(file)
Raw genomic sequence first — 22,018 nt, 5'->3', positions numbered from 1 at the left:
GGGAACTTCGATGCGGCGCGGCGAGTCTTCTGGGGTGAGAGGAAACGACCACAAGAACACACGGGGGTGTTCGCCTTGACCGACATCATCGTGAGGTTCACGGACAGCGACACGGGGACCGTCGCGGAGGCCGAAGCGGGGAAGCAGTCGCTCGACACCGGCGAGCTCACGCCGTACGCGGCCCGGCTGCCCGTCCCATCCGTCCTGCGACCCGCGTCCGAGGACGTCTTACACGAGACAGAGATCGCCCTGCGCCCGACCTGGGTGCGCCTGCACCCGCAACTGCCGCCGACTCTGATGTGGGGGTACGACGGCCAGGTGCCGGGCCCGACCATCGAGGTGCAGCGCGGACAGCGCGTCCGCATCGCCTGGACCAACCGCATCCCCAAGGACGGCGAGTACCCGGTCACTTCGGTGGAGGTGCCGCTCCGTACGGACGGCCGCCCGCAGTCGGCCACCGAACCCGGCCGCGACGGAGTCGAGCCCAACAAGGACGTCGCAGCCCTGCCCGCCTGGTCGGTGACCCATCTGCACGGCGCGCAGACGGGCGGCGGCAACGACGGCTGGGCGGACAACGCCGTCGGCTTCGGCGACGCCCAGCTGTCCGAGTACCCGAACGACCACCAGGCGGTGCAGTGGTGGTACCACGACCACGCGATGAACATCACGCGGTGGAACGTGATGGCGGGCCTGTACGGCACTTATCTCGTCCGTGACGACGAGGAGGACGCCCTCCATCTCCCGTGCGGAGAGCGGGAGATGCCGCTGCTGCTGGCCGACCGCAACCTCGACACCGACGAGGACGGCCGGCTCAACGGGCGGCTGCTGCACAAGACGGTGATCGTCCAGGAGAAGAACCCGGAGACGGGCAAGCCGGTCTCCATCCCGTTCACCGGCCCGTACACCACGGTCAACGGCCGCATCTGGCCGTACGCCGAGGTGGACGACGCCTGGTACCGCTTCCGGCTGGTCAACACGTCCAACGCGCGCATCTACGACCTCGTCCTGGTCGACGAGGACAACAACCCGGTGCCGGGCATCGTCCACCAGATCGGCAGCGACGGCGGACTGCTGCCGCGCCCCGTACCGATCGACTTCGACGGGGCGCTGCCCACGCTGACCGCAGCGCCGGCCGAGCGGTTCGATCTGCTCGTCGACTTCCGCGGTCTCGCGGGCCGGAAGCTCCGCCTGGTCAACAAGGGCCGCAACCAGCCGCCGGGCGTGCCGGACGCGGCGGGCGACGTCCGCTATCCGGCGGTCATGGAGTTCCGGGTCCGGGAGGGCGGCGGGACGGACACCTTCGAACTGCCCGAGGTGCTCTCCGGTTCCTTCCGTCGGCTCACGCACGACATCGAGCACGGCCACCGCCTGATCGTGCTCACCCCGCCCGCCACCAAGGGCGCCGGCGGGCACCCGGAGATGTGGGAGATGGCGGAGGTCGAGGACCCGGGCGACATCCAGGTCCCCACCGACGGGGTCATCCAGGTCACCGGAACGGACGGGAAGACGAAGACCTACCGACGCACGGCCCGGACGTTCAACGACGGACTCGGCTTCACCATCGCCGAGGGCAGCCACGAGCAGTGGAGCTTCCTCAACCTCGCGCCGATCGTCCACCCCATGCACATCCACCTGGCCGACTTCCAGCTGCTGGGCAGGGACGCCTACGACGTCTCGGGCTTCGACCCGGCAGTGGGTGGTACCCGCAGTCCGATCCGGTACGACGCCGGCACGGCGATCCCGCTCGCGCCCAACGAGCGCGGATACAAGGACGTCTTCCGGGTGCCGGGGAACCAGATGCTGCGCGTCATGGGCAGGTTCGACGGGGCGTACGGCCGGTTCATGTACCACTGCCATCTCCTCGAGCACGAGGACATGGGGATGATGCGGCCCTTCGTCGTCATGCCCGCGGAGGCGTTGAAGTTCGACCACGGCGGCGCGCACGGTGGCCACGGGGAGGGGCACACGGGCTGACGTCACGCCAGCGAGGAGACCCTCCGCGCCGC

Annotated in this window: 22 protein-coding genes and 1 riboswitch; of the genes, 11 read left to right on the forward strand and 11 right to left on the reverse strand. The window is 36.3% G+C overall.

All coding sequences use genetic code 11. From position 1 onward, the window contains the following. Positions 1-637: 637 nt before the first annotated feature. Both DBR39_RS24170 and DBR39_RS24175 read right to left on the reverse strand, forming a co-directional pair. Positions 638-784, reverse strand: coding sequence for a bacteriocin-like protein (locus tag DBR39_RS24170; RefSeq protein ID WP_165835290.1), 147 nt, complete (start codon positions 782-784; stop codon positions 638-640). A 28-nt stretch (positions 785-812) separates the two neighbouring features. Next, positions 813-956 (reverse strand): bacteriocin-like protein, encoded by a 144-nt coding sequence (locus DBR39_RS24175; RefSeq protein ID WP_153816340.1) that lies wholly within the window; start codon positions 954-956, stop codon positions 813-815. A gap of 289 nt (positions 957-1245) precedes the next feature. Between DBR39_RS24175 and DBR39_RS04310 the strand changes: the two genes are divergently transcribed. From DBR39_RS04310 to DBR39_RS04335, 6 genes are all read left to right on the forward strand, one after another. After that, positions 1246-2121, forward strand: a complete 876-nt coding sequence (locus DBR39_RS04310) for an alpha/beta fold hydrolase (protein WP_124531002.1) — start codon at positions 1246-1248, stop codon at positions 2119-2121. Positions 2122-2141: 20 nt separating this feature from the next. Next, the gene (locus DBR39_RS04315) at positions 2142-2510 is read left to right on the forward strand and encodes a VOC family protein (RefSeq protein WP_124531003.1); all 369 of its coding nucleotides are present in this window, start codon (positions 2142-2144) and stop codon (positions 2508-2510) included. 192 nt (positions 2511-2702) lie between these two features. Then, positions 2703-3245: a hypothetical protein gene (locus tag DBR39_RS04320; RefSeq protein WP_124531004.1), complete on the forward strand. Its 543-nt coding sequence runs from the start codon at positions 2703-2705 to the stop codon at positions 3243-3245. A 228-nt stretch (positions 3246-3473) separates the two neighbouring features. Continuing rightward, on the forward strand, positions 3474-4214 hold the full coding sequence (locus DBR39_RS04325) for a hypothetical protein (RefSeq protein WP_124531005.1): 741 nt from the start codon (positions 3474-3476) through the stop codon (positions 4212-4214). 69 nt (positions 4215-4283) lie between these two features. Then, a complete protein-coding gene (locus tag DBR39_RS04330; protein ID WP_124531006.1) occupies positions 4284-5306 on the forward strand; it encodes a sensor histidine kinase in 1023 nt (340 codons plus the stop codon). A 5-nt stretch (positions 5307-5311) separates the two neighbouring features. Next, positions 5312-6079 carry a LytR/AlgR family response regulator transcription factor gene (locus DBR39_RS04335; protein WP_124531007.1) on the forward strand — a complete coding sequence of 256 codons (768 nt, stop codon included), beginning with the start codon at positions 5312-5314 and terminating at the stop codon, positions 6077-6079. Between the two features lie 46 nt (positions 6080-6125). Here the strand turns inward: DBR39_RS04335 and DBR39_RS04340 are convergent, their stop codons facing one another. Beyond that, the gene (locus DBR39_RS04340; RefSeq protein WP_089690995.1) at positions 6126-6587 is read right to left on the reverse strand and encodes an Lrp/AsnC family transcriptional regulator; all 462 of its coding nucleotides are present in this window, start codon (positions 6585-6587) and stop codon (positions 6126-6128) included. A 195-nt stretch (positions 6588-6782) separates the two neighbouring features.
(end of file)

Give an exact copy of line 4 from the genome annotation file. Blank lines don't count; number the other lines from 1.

All coding sequences use genetic code 11. From position 1 onward, the window contains the following. Positions 1-637: 637 nt before the first annotated feature. Both DBR39_RS24170 and DBR39_RS24175 read right to left on the reverse strand, forming a co-directional pair. Positions 638-784, reverse strand: coding sequence for a bacteriocin-like protein (locus tag DBR39_RS24170; RefSeq protein ID WP_165835290.1), 147 nt, complete (start codon positions 782-784; stop codon positions 638-640). A 28-nt stretch (positions 785-812) separates the two neighbouring features. Next, positions 813-956 (reverse strand): bacteriocin-like protein, encoded by a 144-nt coding sequence (locus DBR39_RS24175; RefSeq protein ID WP_153816340.1) that lies wholly within the window; start codon positions 954-956, stop codon positions 813-815. A gap of 289 nt (positions 957-1245) precedes the next feature. Between DBR39_RS24175 and DBR39_RS04310 the strand changes: the two genes are divergently transcribed. From DBR39_RS04310 to DBR39_RS04335, 6 genes are all read left to right on the forward strand, one after another. After that, positions 1246-2121, forward strand: a complete 876-nt coding sequence (locus DBR39_RS04310) for an alpha/beta fold hydrolase (protein WP_124531002.1) — start codon at positions 1246-1248, stop codon at positions 2119-2121. Positions 2122-2141: 20 nt separating this feature from the next. Next, the gene (locus DBR39_RS04315) at positions 2142-2510 is read left to right on the forward strand and encodes a VOC family protein (RefSeq protein WP_124531003.1); all 369 of its coding nucleotides are present in this window, start codon (positions 2142-2144) and stop codon (positions 2508-2510) included. 192 nt (positions 2511-2702) lie between these two features. Then, positions 2703-3245: a hypothetical protein gene (locus tag DBR39_RS04320; RefSeq protein WP_124531004.1), complete on the forward strand. Its 543-nt coding sequence runs from the start codon at positions 2703-2705 to the stop codon at positions 3243-3245. A 228-nt stretch (positions 3246-3473) separates the two neighbouring features. Continuing rightward, on the forward strand, positions 3474-4214 hold the full coding sequence (locus DBR39_RS04325) for a hypothetical protein (RefSeq protein WP_124531005.1): 741 nt from the start codon (positions 3474-3476) through the stop codon (positions 4212-4214). 69 nt (positions 4215-4283) lie between these two features. Then, a complete protein-coding gene (locus tag DBR39_RS04330; protein ID WP_124531006.1) occupies positions 4284-5306 on the forward strand; it encodes a sensor histidine kinase in 1023 nt (340 codons plus the stop codon). A 5-nt stretch (positions 5307-5311) separates the two neighbouring features. Next, positions 5312-6079 carry a LytR/AlgR family response regulator transcription factor gene (locus DBR39_RS04335; protein WP_124531007.1) on the forward strand — a complete coding sequence of 256 codons (768 nt, stop codon included), beginning with the start codon at positions 5312-5314 and terminating at the stop codon, positions 6077-6079. Between the two features lie 46 nt (positions 6080-6125). Here the strand turns inward: DBR39_RS04335 and DBR39_RS04340 are convergent, their stop codons facing one another. Beyond that, the gene (locus DBR39_RS04340; RefSeq protein WP_089690995.1) at positions 6126-6587 is read right to left on the reverse strand and encodes an Lrp/AsnC family transcriptional regulator; all 462 of its coding nucleotides are present in this window, start codon (positions 6585-6587) and stop codon (positions 6126-6128) included. A 195-nt stretch (positions 6588-6782) separates the two neighbouring features.